This news that side sleeping may be best for your brain may comes as a surprise, as it’s generally accepted that the best sleep position is on your back. When you sleep on your back your head, neck, and spine maintain a neutral position and acid reflux symptoms are minimized.
Because your face is not pushed up against a pillow, back sleeping may also be best for preventing facial wrinkles. However, while sleeping on your back may be best for preventing wrinkles and back pain, if this new study is confirmed you may be better off sleeping on your side for the sake of your brain.
No Matter What Position You Sleep in, Healthy Sleep Is Essential for Brain Health
While much about sleep remains a mystery, it’s becoming increasingly clear that your brain health depends on regular, high-quality shut-eye. For instance, when researchers measured the brain waves of 26 cognitively normal older adults during sleep, those with disrupted deep sleep patterns had higher amounts of amyloid plaques in their brain, a hallmark of Alzheimer’s disease.2
In addition, both disrupted sleep and the higher levels of amyloid plaque were associated with worse performance on memory tests conducted before and after sleep.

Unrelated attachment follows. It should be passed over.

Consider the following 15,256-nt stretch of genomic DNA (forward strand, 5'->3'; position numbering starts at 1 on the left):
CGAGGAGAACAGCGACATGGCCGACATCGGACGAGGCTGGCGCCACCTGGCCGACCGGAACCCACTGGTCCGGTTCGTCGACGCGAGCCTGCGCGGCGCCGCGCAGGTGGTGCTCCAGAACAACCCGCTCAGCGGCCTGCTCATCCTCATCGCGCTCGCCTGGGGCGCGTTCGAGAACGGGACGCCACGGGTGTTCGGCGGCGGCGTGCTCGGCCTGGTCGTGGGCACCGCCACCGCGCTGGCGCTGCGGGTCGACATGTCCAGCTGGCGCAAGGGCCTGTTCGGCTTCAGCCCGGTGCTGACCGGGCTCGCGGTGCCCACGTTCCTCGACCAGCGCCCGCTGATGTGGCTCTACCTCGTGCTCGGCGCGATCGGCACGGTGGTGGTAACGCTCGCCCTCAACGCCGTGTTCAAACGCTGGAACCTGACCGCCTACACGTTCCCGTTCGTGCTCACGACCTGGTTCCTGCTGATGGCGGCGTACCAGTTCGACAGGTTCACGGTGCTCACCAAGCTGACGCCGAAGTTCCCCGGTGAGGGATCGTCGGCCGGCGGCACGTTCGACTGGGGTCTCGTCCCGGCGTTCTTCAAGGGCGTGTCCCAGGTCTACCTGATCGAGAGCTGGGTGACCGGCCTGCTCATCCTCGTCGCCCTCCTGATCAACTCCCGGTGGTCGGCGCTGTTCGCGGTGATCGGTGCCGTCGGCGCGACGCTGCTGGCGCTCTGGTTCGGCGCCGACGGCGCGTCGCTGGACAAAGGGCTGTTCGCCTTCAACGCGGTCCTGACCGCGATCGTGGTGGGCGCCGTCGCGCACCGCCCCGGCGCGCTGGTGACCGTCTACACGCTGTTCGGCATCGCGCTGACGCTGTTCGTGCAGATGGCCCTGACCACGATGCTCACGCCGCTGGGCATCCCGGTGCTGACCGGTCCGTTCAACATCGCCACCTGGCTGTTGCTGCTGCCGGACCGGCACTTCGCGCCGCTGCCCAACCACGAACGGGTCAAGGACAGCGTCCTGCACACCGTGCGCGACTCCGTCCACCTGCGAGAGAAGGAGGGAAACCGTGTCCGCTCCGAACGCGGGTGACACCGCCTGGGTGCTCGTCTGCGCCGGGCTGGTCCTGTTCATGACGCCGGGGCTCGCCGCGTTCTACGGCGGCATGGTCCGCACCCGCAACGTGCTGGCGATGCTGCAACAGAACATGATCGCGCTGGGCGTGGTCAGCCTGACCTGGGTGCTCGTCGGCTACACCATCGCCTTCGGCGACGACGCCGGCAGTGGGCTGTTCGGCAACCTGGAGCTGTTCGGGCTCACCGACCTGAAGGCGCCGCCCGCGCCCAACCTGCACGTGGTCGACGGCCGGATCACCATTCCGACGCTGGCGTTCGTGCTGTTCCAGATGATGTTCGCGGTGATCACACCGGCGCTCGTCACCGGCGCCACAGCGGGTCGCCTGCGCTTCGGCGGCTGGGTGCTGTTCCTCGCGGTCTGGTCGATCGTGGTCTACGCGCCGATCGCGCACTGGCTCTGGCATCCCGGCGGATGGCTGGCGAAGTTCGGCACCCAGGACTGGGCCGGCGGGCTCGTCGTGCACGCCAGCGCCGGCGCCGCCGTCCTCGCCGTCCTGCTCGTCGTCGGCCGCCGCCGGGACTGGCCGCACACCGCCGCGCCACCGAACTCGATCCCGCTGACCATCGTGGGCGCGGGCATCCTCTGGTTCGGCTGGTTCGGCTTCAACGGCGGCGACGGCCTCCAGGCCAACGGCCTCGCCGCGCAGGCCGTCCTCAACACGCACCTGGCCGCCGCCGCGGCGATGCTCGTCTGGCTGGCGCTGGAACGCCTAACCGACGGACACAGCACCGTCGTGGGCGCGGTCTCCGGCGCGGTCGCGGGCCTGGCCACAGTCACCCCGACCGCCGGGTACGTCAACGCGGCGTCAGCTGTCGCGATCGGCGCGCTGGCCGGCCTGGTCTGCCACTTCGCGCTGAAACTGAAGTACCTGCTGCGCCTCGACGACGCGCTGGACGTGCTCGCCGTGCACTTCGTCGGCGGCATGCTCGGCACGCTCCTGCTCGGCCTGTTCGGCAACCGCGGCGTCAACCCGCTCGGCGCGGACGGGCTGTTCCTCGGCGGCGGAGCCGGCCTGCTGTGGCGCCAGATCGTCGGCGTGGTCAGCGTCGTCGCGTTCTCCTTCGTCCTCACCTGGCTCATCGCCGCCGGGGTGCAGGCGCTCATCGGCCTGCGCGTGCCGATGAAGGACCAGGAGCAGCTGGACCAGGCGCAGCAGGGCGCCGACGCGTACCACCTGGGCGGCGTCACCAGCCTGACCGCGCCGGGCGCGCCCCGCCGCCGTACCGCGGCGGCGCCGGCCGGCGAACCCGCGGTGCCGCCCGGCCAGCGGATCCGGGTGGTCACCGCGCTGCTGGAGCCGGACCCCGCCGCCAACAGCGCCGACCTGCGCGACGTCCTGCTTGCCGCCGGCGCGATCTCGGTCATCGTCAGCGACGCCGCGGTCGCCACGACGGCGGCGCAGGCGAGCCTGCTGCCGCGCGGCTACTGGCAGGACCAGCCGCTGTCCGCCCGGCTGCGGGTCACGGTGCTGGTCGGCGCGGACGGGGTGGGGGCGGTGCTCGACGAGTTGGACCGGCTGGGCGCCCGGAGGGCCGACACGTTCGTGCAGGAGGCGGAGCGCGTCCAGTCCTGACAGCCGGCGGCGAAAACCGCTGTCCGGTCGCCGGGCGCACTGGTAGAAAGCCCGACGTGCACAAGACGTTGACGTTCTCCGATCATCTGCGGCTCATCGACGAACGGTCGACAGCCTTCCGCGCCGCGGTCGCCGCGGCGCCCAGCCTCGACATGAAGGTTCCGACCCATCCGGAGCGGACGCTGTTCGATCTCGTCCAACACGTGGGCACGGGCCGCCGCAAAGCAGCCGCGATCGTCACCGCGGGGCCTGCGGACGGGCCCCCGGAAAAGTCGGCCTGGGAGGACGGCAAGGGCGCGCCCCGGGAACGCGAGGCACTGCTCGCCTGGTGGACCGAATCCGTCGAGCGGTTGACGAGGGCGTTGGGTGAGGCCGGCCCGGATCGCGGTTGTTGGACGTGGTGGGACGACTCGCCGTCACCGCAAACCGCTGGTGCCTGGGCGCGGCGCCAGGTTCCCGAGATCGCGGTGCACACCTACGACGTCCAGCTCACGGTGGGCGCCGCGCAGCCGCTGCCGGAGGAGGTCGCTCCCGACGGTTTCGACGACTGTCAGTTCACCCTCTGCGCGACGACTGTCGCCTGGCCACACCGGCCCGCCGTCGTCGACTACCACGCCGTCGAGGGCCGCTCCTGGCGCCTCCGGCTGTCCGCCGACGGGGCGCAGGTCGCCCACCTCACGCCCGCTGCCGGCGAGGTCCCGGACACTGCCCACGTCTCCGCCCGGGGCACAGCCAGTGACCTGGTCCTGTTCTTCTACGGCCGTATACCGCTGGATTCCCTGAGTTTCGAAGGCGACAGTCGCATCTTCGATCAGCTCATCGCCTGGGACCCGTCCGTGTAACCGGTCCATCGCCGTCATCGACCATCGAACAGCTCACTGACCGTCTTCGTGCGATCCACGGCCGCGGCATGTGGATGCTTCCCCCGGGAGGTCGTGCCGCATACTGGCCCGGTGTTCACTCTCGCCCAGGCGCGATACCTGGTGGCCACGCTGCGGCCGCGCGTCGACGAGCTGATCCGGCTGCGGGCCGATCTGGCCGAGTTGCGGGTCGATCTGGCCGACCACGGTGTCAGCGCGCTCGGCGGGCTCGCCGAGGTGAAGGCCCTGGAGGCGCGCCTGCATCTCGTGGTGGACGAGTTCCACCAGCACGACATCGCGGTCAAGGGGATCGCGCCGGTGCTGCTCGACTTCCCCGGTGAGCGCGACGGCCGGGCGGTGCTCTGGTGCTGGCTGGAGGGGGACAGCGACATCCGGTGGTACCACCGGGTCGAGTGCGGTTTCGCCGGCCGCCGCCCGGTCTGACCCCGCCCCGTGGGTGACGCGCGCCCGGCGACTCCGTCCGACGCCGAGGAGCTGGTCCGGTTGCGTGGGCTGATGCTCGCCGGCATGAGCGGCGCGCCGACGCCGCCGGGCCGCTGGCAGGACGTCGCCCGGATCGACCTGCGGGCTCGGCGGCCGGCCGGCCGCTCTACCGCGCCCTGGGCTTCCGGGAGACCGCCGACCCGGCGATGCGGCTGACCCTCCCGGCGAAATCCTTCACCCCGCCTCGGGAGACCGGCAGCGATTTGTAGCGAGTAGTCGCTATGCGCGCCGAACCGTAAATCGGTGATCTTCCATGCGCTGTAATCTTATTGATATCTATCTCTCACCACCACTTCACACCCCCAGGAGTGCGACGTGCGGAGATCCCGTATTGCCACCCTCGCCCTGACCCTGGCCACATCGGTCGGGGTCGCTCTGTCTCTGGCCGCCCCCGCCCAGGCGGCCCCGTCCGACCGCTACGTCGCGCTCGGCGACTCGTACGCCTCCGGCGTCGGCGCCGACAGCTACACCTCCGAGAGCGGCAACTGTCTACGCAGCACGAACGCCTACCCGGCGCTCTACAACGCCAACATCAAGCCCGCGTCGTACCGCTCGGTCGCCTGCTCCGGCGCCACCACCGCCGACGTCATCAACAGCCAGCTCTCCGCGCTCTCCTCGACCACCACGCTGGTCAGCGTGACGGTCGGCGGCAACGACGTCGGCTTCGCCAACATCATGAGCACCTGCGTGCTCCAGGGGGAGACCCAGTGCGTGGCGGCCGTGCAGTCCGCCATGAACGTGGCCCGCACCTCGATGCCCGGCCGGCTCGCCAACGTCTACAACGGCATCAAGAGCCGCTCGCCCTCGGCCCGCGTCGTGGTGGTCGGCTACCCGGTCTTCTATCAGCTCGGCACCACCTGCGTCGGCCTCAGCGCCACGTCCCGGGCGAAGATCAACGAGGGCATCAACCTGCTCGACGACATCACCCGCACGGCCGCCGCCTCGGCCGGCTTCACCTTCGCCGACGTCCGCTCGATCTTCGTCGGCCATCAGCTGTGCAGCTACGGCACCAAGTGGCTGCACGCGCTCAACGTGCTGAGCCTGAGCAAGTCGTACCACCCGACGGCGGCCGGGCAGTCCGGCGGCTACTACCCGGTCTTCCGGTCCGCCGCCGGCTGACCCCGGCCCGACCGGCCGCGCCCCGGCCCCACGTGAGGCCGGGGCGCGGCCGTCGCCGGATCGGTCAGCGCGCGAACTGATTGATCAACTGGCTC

The study participants were not followed to see if anyone developed mild cognitive impairment, which is often a precursor to Alzheimer’s, or Alzheimer’s disease in the years to come.
However, the study did show interrupted deep sleep contributes to a buildup of amyloid, which in turn is linked to impaired performance on memory tests. What this suggests is that poor sleep may be an indicator of amyloid buildup, which could be causing very subtle brain changes, long before disease develops.
Further, according to research published in the journal Neurology, lack of sleep may affect the size of your brain, causing it to shrink — and shrink more rapidly — compared to those who sleep well. This effect was particularly significant in those over 60.3
It’s also known that sleep is necessary for maintaining metabolic homeostasis in your brain. Wakefulness is associated with mitochondrial stress, and without sufficient sleep, neuron degeneration sets in.